Additionally, licensees must realise that software is an integral part of how a company does business. If the software does not perform in the way the licensee expects or wants, then it can have detrimental effects to the bottom line of the business. Therefore, there must be a systematic checklist that a licensee can review to make sure they are negotiating the warranty section correctly. The following is a list of questions that should be answered by a licensee who is negotiating the warranty section.

Checklist of questions that should be asked when negotiating:

  1.  Clearly state the standard to which the vendor is subject (e.g., “free from material defects”; “performs substantially in accordance with end user documentation” for software)?
  2.  Specify the time period within which the customer must notify the vendor of any warranty claims?
  3. Include appropriate exclusions (e.g., exclusions for software errors which cannot be reproduced, which occur in an unsupported hardware and system software environment, or which has been modified by the customer or any third party)?
  4. Include appropriate conditions precedent to the vendor’s obligation to provide a remedy for failure of performance (e.g., a requirement that the vendor be able to reproduce the error or demonstrate the occurrence or a statement of the costs the customer will be required to bear for fixing the issue)?
  5.  Sole and exclusive remedies for breach of warranty (e.g., such as “the exclusive remedy for breach of warranty is to fix or repair the software”)?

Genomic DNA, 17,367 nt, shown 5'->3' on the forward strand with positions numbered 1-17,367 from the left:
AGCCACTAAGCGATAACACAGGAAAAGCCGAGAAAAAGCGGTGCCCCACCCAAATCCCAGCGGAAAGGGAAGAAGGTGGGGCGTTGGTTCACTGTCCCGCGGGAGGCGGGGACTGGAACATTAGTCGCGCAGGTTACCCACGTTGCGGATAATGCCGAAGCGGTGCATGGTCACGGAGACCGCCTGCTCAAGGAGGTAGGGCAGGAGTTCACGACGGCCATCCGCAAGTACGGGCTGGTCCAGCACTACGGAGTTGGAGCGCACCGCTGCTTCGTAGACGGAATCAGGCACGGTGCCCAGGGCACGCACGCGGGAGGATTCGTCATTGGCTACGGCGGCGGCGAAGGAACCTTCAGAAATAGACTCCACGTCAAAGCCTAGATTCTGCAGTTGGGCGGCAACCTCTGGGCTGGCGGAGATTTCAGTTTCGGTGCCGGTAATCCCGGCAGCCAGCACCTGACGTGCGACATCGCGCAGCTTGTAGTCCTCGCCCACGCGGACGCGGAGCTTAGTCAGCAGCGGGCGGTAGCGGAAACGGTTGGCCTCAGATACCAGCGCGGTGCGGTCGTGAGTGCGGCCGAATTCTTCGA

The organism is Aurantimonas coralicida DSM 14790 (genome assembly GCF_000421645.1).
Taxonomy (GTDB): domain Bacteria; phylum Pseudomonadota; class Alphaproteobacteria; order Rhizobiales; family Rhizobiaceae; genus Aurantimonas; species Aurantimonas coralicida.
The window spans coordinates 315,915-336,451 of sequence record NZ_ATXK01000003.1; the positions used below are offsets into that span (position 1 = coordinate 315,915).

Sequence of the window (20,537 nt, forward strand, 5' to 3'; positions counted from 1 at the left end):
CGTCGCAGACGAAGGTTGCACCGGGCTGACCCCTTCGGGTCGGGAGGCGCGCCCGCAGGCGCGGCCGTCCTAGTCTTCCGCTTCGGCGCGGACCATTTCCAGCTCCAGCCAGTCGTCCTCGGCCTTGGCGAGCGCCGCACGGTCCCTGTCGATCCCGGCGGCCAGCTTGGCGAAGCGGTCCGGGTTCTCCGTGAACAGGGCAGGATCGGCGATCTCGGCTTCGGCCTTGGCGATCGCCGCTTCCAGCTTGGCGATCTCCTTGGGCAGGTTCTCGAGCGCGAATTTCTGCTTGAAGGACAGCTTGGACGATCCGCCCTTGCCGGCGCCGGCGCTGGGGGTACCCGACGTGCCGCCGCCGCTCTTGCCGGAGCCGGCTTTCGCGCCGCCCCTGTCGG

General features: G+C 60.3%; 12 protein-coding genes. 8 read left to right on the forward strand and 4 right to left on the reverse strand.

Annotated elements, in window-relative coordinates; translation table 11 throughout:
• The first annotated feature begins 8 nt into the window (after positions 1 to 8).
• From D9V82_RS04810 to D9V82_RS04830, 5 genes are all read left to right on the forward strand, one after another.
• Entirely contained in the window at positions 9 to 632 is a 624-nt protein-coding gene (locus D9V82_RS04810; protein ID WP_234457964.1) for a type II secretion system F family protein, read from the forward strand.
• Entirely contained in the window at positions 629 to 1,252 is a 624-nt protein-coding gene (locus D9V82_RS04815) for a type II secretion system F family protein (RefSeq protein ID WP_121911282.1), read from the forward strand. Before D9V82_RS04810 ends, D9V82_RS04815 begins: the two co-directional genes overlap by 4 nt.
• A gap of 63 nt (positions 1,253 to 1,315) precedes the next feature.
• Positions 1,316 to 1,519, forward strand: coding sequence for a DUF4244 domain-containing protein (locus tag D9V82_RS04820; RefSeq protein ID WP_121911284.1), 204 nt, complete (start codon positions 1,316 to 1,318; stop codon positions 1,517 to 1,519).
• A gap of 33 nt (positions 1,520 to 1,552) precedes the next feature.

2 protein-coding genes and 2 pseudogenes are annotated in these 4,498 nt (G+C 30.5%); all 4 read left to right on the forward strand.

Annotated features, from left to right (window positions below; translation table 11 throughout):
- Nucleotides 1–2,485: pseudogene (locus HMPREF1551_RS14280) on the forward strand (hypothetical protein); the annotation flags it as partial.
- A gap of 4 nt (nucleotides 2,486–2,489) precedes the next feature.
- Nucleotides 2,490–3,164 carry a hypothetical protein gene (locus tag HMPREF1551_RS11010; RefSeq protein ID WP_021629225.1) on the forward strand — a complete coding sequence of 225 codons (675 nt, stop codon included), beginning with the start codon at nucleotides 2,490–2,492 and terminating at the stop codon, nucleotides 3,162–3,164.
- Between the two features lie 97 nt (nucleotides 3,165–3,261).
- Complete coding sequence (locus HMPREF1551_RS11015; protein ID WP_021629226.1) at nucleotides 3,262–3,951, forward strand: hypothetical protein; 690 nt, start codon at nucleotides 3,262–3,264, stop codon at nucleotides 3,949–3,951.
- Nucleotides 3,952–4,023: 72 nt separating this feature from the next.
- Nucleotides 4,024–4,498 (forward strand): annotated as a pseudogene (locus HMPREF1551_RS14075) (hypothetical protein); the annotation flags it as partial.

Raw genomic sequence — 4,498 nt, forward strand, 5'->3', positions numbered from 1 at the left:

6. Consider an alternate exclusive remedy in the event the first remedy fails of its essential purpose (e.g., “refund of the purchase price”)?
  7. Typically in a limited warranty section, does the Agreement contain a conspicuous disclaimer of the implied warranty of merchantability and does it also disclaim the implied warranty of fitness for a particular purpose, the title, or a warranty of non-infringement?
  8. Has the licensor has taken the necessary precautions to excluded viruses?
  9. Are the limitations of liability set forth in a separate section of the agreement?
  10. Does the agreement contain an acknowledgement by the customer that the purchase price or license fee reflects the negotiated provisions?

Provisions that should be included:

Based on the answers to the questions above, the sections should include some of the following warranties:

  • Licensor warrants that the Software shall substantially conform to the Functional Specifications.
  • The software or service provider has the necessary equipment and trained personnel to perform the services consistent with industry standards.
  • The software will be free of material or hidden defects.
  • The services will be performed in a workmanlike manner.
  • The services will be performed in accordance with industry standards.
  • The software or service provider will comply with all applicable laws.
  • The software or service provider warrants that it maintains an information security process with physical safeguards appropriate for the sensitivity of customer information.
  •  Time period, such as thirty (30) to sixty (60) days.
  • *This is not an exhaustive list

Remember, the contractual promises on how the software or services will perform. It is always important to seek advice from experienced legal counsel in order to understand all the risks involved when negotiating software and service contracts.